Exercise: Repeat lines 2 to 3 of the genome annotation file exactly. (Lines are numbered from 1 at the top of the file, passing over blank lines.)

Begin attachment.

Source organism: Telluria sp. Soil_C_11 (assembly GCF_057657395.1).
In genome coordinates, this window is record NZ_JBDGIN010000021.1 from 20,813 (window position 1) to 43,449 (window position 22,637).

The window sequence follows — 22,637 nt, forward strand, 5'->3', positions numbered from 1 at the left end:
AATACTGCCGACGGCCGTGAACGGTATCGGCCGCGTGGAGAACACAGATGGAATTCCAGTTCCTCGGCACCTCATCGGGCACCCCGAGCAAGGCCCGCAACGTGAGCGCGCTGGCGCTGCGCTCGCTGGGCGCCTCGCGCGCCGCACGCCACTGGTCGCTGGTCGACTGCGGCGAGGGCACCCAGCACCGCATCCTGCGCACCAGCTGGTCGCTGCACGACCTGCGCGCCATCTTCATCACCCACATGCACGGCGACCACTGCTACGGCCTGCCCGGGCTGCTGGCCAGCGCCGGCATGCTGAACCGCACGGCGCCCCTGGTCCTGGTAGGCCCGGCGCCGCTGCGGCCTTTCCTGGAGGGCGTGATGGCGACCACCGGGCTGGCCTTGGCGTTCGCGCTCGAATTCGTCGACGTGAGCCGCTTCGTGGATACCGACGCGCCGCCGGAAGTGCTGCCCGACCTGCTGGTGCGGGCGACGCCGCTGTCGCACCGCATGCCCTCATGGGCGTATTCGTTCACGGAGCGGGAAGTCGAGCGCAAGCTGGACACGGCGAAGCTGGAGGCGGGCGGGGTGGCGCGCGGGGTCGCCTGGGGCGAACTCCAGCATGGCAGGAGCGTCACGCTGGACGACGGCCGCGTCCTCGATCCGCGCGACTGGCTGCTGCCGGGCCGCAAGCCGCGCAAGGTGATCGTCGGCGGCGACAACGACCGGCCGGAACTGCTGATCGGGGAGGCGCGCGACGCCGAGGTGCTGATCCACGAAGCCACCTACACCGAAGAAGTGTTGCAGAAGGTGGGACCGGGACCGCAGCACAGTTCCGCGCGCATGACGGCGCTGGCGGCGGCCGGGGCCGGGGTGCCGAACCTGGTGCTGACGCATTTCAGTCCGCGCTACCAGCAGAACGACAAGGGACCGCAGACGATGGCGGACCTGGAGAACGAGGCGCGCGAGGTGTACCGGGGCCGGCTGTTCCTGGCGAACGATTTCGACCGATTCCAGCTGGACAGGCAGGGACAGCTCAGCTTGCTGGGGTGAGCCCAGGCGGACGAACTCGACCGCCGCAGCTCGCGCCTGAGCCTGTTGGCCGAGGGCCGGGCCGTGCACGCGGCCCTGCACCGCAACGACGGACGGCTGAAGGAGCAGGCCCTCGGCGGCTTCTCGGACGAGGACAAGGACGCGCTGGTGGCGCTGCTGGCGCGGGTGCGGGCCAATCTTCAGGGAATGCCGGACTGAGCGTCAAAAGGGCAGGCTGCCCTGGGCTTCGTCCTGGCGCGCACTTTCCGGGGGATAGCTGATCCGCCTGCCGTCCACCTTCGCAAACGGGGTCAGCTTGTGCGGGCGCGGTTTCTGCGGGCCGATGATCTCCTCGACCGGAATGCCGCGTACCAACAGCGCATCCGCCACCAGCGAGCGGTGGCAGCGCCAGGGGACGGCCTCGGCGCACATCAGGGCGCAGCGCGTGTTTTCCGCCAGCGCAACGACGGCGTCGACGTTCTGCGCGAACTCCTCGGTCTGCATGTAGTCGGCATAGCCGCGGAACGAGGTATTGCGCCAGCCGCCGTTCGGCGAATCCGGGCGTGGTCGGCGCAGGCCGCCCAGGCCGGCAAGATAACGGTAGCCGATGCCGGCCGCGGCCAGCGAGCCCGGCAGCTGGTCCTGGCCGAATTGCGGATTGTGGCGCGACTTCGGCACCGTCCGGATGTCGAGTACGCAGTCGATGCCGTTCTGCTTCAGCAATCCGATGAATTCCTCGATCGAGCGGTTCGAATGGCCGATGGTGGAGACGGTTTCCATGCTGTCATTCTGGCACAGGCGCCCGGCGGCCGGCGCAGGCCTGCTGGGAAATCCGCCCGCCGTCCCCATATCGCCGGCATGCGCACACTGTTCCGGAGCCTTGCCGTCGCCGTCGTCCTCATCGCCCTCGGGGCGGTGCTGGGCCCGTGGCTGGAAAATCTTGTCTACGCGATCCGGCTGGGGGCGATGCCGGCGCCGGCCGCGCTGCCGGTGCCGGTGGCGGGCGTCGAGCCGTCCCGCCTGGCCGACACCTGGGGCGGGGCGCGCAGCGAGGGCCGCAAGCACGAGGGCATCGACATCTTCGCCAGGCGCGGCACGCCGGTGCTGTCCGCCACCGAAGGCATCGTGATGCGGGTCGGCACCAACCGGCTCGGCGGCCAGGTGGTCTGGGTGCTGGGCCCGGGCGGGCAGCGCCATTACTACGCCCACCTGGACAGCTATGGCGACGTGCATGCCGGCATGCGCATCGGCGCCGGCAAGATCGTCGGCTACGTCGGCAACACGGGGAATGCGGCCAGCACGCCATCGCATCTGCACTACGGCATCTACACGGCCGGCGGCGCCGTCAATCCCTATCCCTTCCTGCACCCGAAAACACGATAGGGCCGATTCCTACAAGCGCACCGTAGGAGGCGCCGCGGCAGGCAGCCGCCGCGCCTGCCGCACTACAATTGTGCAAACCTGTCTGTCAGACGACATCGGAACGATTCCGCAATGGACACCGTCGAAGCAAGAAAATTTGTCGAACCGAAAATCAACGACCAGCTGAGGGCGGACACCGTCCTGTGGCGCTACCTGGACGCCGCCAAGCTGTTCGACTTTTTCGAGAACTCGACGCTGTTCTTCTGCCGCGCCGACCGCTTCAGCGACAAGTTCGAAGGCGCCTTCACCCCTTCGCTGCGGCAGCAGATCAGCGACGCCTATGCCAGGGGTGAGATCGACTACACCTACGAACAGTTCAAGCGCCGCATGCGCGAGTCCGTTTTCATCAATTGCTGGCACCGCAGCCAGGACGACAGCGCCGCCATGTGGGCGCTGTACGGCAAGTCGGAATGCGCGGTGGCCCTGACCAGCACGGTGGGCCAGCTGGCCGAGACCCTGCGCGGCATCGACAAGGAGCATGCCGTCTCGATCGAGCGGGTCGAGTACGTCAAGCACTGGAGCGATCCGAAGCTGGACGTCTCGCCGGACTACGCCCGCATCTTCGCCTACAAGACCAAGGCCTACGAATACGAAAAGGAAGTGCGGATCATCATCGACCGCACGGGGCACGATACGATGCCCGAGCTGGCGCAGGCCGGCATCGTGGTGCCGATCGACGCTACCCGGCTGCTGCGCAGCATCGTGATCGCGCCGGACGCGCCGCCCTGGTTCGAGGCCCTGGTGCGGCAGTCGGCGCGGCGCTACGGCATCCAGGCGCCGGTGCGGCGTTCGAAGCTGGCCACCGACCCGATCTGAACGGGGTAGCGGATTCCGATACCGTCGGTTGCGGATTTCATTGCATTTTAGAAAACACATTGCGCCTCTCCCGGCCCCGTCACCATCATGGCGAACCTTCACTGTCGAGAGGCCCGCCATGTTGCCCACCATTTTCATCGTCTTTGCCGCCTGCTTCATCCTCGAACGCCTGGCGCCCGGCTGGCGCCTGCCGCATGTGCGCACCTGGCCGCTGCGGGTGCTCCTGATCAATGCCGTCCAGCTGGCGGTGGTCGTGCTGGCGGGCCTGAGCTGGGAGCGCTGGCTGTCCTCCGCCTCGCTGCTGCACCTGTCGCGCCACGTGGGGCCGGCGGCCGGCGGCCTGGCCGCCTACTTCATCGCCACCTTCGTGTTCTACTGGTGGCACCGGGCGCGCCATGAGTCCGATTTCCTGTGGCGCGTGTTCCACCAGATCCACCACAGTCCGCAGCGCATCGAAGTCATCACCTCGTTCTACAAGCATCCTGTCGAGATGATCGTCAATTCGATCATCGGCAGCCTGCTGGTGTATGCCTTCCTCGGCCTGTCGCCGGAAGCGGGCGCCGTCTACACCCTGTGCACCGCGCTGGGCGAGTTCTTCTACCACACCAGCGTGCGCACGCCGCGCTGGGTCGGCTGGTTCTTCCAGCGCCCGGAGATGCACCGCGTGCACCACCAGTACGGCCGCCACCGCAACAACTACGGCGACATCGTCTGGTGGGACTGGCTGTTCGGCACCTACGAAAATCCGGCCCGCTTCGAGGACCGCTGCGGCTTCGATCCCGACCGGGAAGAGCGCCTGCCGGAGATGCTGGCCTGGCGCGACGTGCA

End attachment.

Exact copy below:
In genome coordinates, this window is record NZ_JBDGIN010000021.1 from 20,813 (window position 1) to 43,449 (window position 22,637).

The window sequence follows — 22,637 nt, forward strand, 5'->3', positions numbered from 1 at the left end: